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Code comments

Code comments should explain 'why' the code is written as it is. Otherwise, try to let the code document itself.

Leverage the type system instead

I use comments sparingly. A lot of comments generally means there’s a lot of un-modeled complexity lurking in the code. Simple example:

sig {params(retry_count: Integer).returns(Payload)}
def make_some_request(retry_count:); ...; end

We are under-specified here: what happens when retry_count is negative, or even zero?

To combat this, lazily, with a code comment:

# `retry_count` must be a positive integer

This code comment explains a constraint but not what happens when you violate it. So someone may say this and add the corresponding special handling:

# `retry_count` defaults to zero if negative
def make_some_request(retry_count:)
  retry_count = retry_count >= 0 ? retry_count : 0
  # ...

But we can do better and avoid most code comments by leveraging types instead:

class PositiveInteger
  sig {returns(Integer)}
  attr_reader :value

  def initializer(int)
    if int < 1
      raise # NOTE: exceptions like this are bad, this is just for brevity
    @value = int

sig {params(retry_count: T.nilable(PositiveInteger).returns(Payload)}

Leveraging the type system is better than comments because we:

  • can actually check invariants,
  • can communicate them inline,
  • and force them to be considered by our callers
  • plus, types don’t rot (especially run-time checked types)
  • plus plus, in this example, no need to defensively guard against invalid inputs

Most places where you are specifying what you are best served by using clearer variable names and leveraging smaller, more expressive types to encode invariants.

Comments explain why

So when do I actually comment? To explain why. Why are we doing this instead of that, why do we have to call this method and if it fails call it again with different arguments, why is the code structured this way, and why did I get this test failure (in assertion messages)?

Code comments don’t enforce anything, they provide context and that context always needs to be taken with a grain of salt. A good code comment documenting the why helps the reader today figure out what they might be able to do differently if external constraints have changed.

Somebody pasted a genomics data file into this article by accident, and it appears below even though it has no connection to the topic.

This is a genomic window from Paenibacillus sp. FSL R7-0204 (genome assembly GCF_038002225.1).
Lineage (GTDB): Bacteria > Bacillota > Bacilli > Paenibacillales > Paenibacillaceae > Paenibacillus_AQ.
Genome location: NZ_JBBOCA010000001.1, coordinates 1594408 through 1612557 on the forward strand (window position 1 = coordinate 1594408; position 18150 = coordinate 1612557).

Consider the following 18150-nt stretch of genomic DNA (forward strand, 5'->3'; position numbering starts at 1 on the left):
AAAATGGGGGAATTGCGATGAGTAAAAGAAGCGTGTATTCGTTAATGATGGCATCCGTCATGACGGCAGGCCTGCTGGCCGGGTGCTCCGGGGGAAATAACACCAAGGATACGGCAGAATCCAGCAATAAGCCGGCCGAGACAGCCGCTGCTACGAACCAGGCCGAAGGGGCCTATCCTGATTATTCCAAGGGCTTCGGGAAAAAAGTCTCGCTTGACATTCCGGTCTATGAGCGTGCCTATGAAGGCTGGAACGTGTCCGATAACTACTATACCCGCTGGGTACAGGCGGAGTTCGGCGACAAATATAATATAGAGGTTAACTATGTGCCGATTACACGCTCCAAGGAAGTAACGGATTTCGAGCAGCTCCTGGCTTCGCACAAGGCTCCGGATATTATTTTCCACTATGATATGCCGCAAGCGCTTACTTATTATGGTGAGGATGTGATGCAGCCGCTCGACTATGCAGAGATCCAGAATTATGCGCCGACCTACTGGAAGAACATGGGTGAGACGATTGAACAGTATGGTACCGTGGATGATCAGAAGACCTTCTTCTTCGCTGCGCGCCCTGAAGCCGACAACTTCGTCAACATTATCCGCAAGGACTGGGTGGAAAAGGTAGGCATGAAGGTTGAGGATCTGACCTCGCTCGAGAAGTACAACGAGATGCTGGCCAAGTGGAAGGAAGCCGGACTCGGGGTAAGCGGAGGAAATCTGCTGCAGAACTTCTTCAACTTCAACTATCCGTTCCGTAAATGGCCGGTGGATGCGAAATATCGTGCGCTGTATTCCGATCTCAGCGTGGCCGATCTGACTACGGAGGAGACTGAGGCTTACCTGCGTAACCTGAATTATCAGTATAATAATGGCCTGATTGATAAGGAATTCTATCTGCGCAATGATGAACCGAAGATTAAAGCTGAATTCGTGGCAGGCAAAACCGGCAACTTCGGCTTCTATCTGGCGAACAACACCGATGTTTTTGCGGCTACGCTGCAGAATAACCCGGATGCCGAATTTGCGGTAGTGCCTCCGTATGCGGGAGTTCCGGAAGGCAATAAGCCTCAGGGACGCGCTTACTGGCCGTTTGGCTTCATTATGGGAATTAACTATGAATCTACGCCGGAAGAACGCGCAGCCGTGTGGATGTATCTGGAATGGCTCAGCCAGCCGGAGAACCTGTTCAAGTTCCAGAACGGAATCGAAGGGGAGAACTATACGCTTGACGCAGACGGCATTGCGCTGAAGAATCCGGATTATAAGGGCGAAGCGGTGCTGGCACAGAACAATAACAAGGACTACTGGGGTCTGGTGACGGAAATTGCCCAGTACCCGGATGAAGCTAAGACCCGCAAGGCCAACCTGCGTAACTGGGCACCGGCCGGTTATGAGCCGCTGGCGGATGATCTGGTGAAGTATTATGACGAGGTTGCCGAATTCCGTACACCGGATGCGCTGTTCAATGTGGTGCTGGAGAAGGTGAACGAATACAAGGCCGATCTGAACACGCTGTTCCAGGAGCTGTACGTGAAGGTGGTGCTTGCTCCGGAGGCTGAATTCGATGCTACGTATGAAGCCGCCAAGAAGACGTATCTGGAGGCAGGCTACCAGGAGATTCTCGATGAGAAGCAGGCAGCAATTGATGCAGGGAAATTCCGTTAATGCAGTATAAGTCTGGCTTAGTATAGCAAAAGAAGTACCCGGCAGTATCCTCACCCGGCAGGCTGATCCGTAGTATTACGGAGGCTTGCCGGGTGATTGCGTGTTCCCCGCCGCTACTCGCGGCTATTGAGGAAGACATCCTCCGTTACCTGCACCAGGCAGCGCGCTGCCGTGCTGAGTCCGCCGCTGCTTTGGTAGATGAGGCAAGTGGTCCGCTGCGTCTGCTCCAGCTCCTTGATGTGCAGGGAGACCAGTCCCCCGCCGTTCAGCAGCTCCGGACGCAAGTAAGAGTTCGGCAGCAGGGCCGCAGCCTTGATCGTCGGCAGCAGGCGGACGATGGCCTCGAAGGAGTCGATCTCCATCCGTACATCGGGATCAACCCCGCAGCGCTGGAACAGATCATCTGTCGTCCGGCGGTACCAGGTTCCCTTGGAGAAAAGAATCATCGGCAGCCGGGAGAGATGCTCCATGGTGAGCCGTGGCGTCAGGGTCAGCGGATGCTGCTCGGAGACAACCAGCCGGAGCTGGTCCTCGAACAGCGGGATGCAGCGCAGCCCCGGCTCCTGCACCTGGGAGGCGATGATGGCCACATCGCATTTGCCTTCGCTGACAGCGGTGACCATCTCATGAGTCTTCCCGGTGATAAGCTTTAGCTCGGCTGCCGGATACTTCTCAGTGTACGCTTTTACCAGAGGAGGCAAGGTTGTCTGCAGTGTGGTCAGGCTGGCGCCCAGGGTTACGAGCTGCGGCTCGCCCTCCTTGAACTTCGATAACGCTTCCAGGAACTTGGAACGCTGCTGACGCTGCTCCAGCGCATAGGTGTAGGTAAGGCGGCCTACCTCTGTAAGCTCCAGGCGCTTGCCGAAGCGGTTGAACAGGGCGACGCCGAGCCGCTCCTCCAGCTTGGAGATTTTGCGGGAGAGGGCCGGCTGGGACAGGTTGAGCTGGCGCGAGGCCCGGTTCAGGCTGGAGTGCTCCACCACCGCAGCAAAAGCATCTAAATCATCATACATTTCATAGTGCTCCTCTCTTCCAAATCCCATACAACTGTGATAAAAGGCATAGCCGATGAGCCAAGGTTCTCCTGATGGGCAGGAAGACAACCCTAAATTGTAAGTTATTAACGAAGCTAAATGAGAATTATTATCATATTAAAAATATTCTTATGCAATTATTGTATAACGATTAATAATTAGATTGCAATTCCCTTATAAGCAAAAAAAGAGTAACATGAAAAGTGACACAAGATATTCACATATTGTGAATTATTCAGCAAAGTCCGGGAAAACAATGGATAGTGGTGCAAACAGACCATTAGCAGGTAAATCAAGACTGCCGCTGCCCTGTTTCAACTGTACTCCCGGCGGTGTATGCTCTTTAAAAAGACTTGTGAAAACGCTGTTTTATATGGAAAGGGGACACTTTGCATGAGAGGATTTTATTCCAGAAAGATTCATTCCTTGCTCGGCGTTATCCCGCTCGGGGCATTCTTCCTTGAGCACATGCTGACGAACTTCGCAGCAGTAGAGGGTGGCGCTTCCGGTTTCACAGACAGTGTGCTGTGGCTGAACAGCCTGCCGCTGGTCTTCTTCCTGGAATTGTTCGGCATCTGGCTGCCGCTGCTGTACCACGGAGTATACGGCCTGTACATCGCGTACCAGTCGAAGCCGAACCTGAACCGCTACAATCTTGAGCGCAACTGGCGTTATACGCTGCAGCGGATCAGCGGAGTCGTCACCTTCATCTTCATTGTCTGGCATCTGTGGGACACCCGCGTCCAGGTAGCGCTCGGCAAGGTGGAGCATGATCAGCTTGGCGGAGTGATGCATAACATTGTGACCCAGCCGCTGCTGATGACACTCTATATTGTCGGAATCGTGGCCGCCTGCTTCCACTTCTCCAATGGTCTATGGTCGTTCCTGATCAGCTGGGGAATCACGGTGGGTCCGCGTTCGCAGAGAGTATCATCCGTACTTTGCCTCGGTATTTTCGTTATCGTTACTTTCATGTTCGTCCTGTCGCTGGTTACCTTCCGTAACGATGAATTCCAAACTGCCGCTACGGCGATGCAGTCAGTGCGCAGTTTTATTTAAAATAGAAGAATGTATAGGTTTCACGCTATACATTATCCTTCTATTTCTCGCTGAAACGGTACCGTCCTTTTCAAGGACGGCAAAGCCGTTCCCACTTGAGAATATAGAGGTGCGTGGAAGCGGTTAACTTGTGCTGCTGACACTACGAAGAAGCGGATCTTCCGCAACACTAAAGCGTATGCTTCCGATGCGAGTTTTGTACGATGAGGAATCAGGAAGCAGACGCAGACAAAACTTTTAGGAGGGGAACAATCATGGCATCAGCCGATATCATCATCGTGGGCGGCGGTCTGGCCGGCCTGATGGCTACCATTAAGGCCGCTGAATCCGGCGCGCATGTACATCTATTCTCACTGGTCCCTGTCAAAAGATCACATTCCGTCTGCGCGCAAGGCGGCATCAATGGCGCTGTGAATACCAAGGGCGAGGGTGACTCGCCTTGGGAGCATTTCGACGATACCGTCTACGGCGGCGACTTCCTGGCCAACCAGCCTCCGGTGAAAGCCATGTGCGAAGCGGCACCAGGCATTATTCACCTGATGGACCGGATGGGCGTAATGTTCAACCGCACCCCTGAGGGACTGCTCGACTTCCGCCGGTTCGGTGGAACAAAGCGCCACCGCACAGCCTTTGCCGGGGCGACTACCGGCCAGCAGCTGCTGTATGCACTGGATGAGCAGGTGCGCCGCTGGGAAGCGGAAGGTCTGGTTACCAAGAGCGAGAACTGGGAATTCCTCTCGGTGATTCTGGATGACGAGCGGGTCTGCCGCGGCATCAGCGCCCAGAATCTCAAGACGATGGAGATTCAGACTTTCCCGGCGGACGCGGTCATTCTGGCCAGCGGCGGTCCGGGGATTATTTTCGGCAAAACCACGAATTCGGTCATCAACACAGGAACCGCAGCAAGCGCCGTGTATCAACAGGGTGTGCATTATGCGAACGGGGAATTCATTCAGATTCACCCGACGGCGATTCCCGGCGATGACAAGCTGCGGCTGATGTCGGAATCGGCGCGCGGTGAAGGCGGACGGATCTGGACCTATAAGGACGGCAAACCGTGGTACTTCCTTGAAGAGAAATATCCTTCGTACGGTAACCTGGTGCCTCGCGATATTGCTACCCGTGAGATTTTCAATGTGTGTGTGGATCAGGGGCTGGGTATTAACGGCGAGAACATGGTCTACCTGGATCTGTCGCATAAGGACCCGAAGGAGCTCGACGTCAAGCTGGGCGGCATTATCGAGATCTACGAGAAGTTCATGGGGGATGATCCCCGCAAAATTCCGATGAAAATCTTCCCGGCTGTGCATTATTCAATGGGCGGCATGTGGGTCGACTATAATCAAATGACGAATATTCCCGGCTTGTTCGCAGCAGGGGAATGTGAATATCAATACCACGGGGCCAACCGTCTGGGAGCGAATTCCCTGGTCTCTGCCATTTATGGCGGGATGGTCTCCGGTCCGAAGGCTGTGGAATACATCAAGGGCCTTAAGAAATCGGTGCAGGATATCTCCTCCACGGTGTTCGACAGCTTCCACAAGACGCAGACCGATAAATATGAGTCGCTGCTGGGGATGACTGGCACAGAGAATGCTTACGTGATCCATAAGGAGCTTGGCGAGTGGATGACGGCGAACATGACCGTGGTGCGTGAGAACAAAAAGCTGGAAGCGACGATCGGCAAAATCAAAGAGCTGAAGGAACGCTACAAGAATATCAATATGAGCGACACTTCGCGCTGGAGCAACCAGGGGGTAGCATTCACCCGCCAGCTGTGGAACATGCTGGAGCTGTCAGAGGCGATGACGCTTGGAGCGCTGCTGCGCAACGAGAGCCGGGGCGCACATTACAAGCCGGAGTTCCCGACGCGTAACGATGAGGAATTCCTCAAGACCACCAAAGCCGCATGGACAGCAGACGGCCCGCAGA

For example, Stripe's email framework restricts reply-to addresses in emails. This is not a technical limitation, but one in service of security and product quality. We don't want replies from users to get black-holed or end up somewhere that is not a proper support channel. Someone can read that code comment, understand the criteria / current posture, and have clear next steps on what to do.

Code generation

One place you'll see tons of useless comments is in generated boilerplate. It was reasonable when the code was first generated to include a bunch of comments explaining how to use and modify the generated code, but after that these comments are very noisy. It is hard to know what comments were the boilerplate and which were explicitly left by the author.

To combat this in Stripe's email framework, I included a wholesome test to strip boiler-plate comments written by the code generator most engineers use to start writing an email. We used a special Ruby comment syntax:

#### This comment is boiler-plate / generated and should be removed

# This is a comment that should be preserved.

The code-mod to strip the comments is very simple:

def strip_generated_comments(code)
    .reject {|line| line.strip.start_with?('####')}

Boiler-plate comments from code generators should be removed, they temporarily explain the 'what' for convenience but once you’d seen an email or two in the framework, you’ve seen them ~all.